Fixed Income Strategies
Our Cash Management strategies are for municipalities, foundations, and other institutions that are seeking to enhance money market returns. This strategy is customized to the particular institutional needs: portfolios can be designed for credit quality mandates or specific maturity calendars.
Our Income Strategy focuses on producing a generous income flow on a monthly basis. The goal of this strategy is to attain much higher monthly flows than the Cash Management strategy. These flows have multiple purposes, such as matching liabilities, reducing risk, protecting principle, and creating reinvestment opportunities. This strategy is excellent for foundations, cities, counties, and clients that are seeking high income generation.
You have probably heard this before: biotechnology is going to change the world. It is a sector of the market where investors can not only seek return, but also contribute to companies of varying sizes looking to cure diseases, transform our energy use, and pursue other transformative goals. The question, of course, is: how do you invest in such an industry?
At Emergent, we don’t pretend to be able to pick winners and losers. Our biotech strategy uses a proprietary model that gauges the confidence of biotech companies’ core people — CEOs, board members, executives — through their publicly-accessible activity on the markets to determine when to buy, and analyzes historical information to determine when to sell.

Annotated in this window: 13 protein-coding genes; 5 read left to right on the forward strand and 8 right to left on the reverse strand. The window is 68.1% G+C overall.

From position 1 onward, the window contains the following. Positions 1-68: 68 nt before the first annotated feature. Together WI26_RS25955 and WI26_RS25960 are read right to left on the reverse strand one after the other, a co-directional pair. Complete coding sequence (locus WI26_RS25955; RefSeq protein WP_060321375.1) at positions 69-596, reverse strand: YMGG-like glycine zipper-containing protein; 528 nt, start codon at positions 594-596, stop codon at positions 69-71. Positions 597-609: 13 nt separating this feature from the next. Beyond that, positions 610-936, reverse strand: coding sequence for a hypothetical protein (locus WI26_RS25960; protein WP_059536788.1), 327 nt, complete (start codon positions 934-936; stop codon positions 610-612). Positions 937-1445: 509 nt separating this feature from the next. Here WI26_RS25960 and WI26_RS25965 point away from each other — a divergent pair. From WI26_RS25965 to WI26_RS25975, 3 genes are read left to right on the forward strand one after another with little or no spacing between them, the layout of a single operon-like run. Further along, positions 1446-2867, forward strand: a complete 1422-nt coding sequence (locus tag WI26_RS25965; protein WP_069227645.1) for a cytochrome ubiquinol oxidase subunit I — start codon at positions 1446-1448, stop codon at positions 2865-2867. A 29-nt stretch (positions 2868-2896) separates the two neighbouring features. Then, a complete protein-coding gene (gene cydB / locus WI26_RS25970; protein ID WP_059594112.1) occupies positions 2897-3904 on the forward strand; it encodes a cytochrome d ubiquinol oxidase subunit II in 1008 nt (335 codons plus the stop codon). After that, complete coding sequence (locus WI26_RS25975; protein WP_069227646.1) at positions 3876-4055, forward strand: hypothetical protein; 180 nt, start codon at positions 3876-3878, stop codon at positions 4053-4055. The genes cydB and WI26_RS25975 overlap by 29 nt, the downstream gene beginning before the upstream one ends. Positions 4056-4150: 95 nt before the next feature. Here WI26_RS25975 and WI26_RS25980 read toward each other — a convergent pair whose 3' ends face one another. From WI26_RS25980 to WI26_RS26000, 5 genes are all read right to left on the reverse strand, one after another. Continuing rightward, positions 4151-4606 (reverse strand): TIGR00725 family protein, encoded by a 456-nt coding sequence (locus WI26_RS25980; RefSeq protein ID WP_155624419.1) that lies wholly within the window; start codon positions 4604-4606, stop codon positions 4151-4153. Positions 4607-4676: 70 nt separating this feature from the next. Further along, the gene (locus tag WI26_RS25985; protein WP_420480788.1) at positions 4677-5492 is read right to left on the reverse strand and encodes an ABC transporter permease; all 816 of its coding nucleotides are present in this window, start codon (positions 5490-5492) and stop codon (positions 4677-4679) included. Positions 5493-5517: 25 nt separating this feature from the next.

Primary Goals and Key Reasons to Invest
Insider-Driven: Our model focuses on companies with specific levels of insider buying. We believe that insider buys illustrate confidence in the company from those who know it best.
Not a Hedge: Our model is not an inverse fund trying to perform well when the market is down or a hedge trying to deliver outsized returns in the short term. It is designed to select from the biotechnology sector a subset of stocks with the goal of outperforming the market over the long term.
Disciplined Strategy: Our model involves limited human input other than the expertise that has gone into its design. The quantitative model uses historical data to determine what securities to purchase, when to purchase them, and when to sell them. Rather than relying on market timing, the model forces discipline by using simple historical patterns to determine when to sell.